Food Network - a pinch of salt and pepper

Cape Town restaurant (Photo: K Grose)

The Channel promotes cooking at home, eating with family and friends as well as small and medium size American businesses.

To keep boredom at bay at the gym, I watch TV. My top choice is the Food Network channel.  Why? Because programs are presented in short segments that can be matched to the duration of my exercise routine.  I might see the benefits of a fine pasta while on the bike for 20 minutes, and swoon over a sugary dessert on the treadmill for 15 minutes.

Whatever - I have now become quite knowledgeable.  I now know some of the chefs - Ina Garten, Ree Drummond, Giada de Laurentis, Bobby Flay and Guy Fieri.  I know the formats - the "how to cook" shows like Ina's Barefoot Contessa, the restaurant drama shows like "Restaurant Impossible", The travel tale shows like Drive Ins, Diners and Dives, the chat shows like the new "The Kitchen" and the game shows like "Iron Chef".

From this exercise-induced immersion in the Food Network I have drawn some conclusions - good and bad.

The first is that the Food Network is good for America.  The channel with its TV programs, website, social media and publications promotes cooking at home - eating with family and friends - and small and medium size American businesses.

It challenges America's advertising-saturated news feeds pushing globalized brands and commercialized life styles.  It provides a practical guide on how to cook a simple snack, meal or drink that can be shared with those closest to you or widen to drawn new acquaintances, neighbors and colleagues (what Americans like to call co-workers) into your personal network.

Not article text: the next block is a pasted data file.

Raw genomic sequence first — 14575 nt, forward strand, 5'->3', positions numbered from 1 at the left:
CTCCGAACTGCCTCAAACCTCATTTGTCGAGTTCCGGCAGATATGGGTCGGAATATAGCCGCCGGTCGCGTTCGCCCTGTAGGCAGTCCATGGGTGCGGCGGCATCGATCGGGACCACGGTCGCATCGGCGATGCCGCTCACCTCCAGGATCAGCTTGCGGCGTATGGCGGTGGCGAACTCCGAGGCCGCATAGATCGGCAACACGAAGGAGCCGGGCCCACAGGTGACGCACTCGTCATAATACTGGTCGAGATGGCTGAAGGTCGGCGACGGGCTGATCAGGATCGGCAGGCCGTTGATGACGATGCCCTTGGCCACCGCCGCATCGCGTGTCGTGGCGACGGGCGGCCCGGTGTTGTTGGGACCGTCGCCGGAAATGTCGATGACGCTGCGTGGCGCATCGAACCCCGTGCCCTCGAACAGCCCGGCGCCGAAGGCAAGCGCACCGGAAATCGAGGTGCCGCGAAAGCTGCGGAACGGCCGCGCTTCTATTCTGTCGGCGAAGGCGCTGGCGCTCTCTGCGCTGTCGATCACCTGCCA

On cooking, the Barefoot Contesa brings you Ina Garten.  A talented and practical chef, Ina works her kitchen magic out of home in The Hamptons on Long Island with a friendly low-key flair - "Now isn't that easy!" she exclaims. Her techniques are solidly based on the best principles of cooking and her recipes are, for the most part, something one can replicate.  I like her Vegetable Pot Pie. Nutritionally, I perceive her offerings to reasonably balanced on the calorie counter scale.

Ree Drummond's Pioneer Woman mixes food preparation with the people in her life.  Ree is more cook than chef and focuses on what it takes to feed the folks in her life - centered on her family.  The program is charming and the recipes workable and easy.  Unlike Ina who is about entertaining, Ree is more about three meals a day.  Ree's Olive and Cheese Bread recipe has become one of my favorites.  Nutritionally, I perceive her offerings to be high calorie inventions and care is needed if you want to avoid rapid weight gain.

Brussels Sprouts, Cape Town (Photo: K Grose)Giada de Laurentis tops the food glamour charts.  A talented chef that showcases her Italian heritage in a down-to-earth manner.  Her recipes are excellent and workable but can sometimes have a lot of steps and stages.  She introduced me to KALE and RAW broccoli with her wonderful Kale and Gorgonzola Salad. Nutritionally, Giada's offerings are green and healthy - and calorie counts are at modest levels.

My only suggestion to the Food Network is their over emphasis of American comfort (and very fattening) foods.  Sure we all like 4 cheese chili, Mac&Cheese and Four Layer Chocolate Cake topped with hazelnut and chocolate purée, whipped cream and strawberries - who would not?  But the presentation of these kinds of dishes over and over and over again is not helping America find a nutritionally sustainable future.

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